Guest Author - James Shea
The polished successor to last year's hit "Left 4 Dead", Left 4 Dead 2 expands the basic gameplay of the previous game and adds several new features to the mix. The game provokes mixed feelings, on one hand coming out only a year after the original L4D (which didn't receive much downloadable content) and on the other hand being full of enough new content to justify a sequel.
Like the first L4D, the game puts players in the shoes of four survivors of a zombie apocalypse. The survivors battle waves of the infected to move from one safe area to another. In L4D, the tools used by the survivors were primarily guns and explosive objects like pipe bombs and fuel cans. One of L4D's shortcomings was that it never really felt like "survival" - ammo could be found easily, and you were never really short on resources.
L4D2 keeps the basic premise - pistols still have infinite ammo, occasional caches of ammo can be found - but generally increases the scarcity of resources to make for a tenser survival experience. In addition, the choice of weaponry is greatly increased from L4D: in addition to a wider range of guns (rather than the 7 offered in L4D, 3 of which were an improved version of the other 3) there are also melee weapons. These allow for close-range damage without needing to reload. There are also more tools and items to be found, like adrenaline that increases your action speed, "boomer bile" which causes the infected to fight amongst themselves, and ammo boxes that make your guns shoot burning or explosive ammunition.
In addition, there are occasional "special infected" with unique abilities who will show up to attack. In L4D, these were the "hunter", who pounced on his prey, the "smoker", who strangled them with his long tongue, and the "boomer", who covered survivors with zombie-attracting bile. In addition, the "tank" (a physical powerhouse) and the "witch" (a super-powerful zombie who could be avoided if the survivors were careful) also made less-frequent appearances. In L4D2, these special infected are joined by the "spitter", who launches gobs of area-covering acid, the "charger", who rams into survivors and pummels them, and the "jockey", who jumps on a survivor and attempts to steer them into nearby hazards. The new special infected affect the balance of the game overall - the spitter forces survivors to keep moving instead of holing up in one spot and the jockey uses environmental hazards to his advantage. The charger is a little annoying, because even if you spot it early, unlike the other special infected it can take so many bullets that you usually end up getting hit anyways.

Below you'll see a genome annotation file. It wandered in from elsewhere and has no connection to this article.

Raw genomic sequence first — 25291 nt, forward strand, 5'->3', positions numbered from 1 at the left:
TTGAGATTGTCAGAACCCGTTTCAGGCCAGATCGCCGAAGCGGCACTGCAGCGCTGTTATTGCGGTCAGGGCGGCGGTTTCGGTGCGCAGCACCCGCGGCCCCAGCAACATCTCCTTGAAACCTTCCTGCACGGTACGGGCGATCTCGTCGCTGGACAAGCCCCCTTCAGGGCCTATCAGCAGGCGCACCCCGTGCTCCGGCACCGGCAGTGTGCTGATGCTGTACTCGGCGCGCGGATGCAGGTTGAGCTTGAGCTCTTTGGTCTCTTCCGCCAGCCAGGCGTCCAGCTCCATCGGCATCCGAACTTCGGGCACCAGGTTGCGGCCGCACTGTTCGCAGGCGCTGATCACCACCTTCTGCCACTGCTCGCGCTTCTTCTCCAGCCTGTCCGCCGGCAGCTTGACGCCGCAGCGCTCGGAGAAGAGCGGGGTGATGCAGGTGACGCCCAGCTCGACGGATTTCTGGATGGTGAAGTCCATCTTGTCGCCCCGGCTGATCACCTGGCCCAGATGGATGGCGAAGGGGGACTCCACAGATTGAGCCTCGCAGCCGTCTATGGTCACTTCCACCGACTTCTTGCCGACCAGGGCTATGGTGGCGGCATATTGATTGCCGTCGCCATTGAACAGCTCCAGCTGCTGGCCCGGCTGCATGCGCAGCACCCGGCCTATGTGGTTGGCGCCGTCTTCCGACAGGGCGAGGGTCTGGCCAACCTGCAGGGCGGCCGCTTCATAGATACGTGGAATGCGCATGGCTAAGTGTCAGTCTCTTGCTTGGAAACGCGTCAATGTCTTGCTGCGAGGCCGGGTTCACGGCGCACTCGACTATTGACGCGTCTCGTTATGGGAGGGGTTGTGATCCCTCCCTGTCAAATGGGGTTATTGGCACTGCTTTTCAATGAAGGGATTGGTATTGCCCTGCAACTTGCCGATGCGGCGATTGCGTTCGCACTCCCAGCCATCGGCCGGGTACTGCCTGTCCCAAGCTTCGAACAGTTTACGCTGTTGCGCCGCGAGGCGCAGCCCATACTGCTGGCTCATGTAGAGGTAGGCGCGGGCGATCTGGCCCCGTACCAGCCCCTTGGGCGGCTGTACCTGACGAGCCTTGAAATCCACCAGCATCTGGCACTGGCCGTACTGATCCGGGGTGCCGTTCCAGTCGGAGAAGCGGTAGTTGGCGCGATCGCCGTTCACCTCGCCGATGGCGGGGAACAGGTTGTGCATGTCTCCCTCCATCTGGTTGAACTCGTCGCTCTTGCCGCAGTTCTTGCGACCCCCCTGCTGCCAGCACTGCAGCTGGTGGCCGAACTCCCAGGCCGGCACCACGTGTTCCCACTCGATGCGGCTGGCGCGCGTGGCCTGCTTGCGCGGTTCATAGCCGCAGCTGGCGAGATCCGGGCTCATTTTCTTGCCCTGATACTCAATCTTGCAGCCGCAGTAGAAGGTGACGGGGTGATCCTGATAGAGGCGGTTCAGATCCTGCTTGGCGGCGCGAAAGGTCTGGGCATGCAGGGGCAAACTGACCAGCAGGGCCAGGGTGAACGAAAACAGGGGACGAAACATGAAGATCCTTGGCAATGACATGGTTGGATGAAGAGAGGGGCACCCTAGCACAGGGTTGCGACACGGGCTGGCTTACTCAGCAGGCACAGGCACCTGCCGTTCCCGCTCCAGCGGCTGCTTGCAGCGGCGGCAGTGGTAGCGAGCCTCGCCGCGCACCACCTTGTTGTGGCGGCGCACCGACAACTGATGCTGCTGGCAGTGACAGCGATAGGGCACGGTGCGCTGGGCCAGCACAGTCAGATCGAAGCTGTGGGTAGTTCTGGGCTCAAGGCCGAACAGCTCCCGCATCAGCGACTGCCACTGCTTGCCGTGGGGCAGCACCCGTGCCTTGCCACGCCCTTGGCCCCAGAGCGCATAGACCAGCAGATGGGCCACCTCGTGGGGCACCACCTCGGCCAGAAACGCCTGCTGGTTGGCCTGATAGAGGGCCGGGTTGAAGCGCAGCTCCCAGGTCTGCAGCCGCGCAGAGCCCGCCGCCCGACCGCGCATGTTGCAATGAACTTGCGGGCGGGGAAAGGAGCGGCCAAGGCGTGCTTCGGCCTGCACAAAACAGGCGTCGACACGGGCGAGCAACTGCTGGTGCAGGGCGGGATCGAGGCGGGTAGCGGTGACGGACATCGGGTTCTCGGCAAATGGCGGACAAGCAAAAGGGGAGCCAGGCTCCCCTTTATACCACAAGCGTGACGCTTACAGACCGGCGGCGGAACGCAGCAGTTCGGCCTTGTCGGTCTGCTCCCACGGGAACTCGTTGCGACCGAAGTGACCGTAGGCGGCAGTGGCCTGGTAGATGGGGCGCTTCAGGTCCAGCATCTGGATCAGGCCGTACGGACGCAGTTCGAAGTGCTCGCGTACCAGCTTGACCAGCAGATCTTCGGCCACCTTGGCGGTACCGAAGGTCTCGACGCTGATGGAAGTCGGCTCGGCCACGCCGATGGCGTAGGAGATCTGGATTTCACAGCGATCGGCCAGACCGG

There are five campaigns, all with much more unique layouts than the campaigns in L4D. "Dead Center" is a fight through a shopping mall, "Dark Carnival" takes place in an amusement park, "Swamp Fever" sees the survivors attempting to get through the bayou, "Hard Rain" involves a two-way trip to get gas during a major thunderstorm, and finally "The Parish" puts you on the streets of New Orleans attempting to reach the last helicopter out. The maps are all much more fleshed out than they are in L4D, and due to the expanded list of items and bonuses in the game there's much more potential benefit to exploring out-of-the-way locations like abandoned houses. There's also more choice in route, though the paths are always ultimately linear. The campaigns on the whole feel much more unique and thematic than their L4D counterparts, and there's a distinct flavor to each of them.
There are more game modes than in L4D. In addition to the regular campaign (human players versus ai-controlled infected), survival (players hold out for as long as they can in one area), and the versus mode (player-controlled survivors versus player-controlled special infected), there's also realism mode (a campaign wherein many elements like glowing silhouettes are disabled, making it harder for players to find each other without good teamwork) and scavenge mode (where players try to collect gas cans and bring them back to a central location). The versus mode is much more fun than in L4D because of the new special infected, but the new game modes are sort of iffy.
Overall, L4D2 is a great game - much improved over its predecessor - but it still feels like it's lacking a lot. The new melee weapons are all basically identical, so there's no real sense of scavenging or anything like that. Everything from a fire axe to a cricket bat is completely capable of tearing apart a zombie with one swing. The new guns are a little better - I liked the idea of adding a grenade launcher that has non-replenishable ammo - but they're so easy to find that there's still really no tension. Basically, though, the game is an action game, not a survival game. If you want to have fun playing cooperatively with your friends, L4D2 is probably the best game to do it with.
Buy Left 4 Dead 2 from Amazon.com
Our Left 4 Dead 2 game was purchased by us via Steam and downloaded.